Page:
Throughout the late 1940's and early 1950's, Capreol's population was on the rise and the local Public School was filled to capacity. The Department of Education informed the Catholic taxpayers of Capreol that if they wished to have a Separate School in their community, that they had to act at once.
On October 3, 1952, the Catholic taxpayers of Capreol held a meeting and decided to build a separate school. An interim School Board was appointed and the first official election was held in 1953.
Rapidly, plans were made for the building of the separate school, and on December 6, 1953, St. Mary's Separate School was officially opened on Meehan Street. Named for the patron saint of the Roman Catholic community in Capreol, a statue of the Virgin Mary was placed at the entrance of the school as a symbol of faith in Mary's intercession for sinners. The original statue is still on display in the main foyer.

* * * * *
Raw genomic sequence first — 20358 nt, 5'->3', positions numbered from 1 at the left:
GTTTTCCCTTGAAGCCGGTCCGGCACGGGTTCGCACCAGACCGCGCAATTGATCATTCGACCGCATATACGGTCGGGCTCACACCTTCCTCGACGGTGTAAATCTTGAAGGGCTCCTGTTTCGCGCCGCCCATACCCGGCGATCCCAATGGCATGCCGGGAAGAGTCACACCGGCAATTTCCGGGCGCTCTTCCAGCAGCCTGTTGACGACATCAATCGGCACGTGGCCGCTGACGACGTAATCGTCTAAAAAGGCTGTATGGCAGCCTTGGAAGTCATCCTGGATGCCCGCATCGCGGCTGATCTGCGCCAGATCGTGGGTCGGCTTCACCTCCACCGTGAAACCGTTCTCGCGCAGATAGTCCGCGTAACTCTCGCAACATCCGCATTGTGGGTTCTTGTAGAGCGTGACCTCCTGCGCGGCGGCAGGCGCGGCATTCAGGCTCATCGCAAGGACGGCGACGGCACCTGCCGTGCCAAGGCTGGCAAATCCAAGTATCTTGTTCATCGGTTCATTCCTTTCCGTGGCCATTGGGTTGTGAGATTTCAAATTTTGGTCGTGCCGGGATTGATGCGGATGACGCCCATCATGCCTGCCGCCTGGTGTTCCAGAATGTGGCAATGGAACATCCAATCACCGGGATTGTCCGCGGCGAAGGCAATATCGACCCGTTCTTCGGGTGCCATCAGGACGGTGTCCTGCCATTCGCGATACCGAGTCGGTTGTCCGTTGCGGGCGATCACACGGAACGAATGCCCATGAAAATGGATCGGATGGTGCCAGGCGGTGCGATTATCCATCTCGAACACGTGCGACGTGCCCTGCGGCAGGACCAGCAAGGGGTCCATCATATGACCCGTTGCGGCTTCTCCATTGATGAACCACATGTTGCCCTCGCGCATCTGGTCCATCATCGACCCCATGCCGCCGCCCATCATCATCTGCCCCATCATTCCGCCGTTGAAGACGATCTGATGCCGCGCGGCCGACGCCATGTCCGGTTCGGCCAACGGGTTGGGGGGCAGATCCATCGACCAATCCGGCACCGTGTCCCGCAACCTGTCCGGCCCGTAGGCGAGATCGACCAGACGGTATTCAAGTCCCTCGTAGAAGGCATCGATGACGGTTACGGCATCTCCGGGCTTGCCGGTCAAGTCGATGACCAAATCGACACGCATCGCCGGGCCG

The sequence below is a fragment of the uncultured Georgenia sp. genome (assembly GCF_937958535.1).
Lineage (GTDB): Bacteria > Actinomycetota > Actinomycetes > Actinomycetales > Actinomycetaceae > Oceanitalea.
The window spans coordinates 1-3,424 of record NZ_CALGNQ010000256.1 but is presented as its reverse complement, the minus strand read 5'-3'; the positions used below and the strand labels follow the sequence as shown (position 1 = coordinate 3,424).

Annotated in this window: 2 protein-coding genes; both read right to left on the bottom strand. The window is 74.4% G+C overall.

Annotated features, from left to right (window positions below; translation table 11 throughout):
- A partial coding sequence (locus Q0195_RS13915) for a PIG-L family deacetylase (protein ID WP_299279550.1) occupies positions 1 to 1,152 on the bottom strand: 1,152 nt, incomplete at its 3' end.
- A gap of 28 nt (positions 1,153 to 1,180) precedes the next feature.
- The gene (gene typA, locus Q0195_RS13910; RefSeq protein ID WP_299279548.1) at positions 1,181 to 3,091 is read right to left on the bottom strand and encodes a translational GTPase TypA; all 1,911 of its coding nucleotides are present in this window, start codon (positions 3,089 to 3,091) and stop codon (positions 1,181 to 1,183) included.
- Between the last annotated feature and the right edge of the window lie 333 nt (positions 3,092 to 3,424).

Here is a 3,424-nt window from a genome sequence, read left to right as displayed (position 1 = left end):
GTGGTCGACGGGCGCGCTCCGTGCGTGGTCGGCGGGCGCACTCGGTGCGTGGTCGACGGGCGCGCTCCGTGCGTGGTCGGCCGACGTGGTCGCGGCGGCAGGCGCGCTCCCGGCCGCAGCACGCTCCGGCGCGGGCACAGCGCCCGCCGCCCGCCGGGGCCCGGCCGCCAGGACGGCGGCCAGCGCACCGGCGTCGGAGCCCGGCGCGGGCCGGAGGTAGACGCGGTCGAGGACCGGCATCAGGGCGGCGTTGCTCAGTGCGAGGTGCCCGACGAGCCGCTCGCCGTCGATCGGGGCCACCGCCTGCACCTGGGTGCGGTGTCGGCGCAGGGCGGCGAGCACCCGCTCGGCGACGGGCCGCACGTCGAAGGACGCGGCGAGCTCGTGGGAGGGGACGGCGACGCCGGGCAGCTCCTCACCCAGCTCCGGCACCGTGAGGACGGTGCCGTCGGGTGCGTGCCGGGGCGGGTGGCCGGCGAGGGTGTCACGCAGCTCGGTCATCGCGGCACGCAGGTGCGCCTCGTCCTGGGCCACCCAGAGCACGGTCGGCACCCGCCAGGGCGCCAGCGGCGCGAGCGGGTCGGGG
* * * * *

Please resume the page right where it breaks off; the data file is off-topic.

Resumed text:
Originally, both English and French students were taught in the same classroom in their own language. For obvious reasons, this method of instruction was extremely difficult and was subsequently abandoned. The school was divided into an English section (named St. Mary's) and a French section (named École Ste. Marie). The English section grew rapidly and additional classrooms were soon needed to accommodate the number of students.
By January of 1969, the school had expanded to include a library, a gymnasium, a teacher's room, and two additional classrooms. The library was initially shared by the French and English students, but was later partitioned.
Through the Sudbury Catholic District School Board and Le Conseil scolaire catholique du Nouvel-Ontario, St. Mary's continues to educate students from JK to Grade 8 using the Roman Catholic faith as a basis for spiritual guidance and educational success.
Material compiled from Capreol: The First 75 Years, 1918-1993.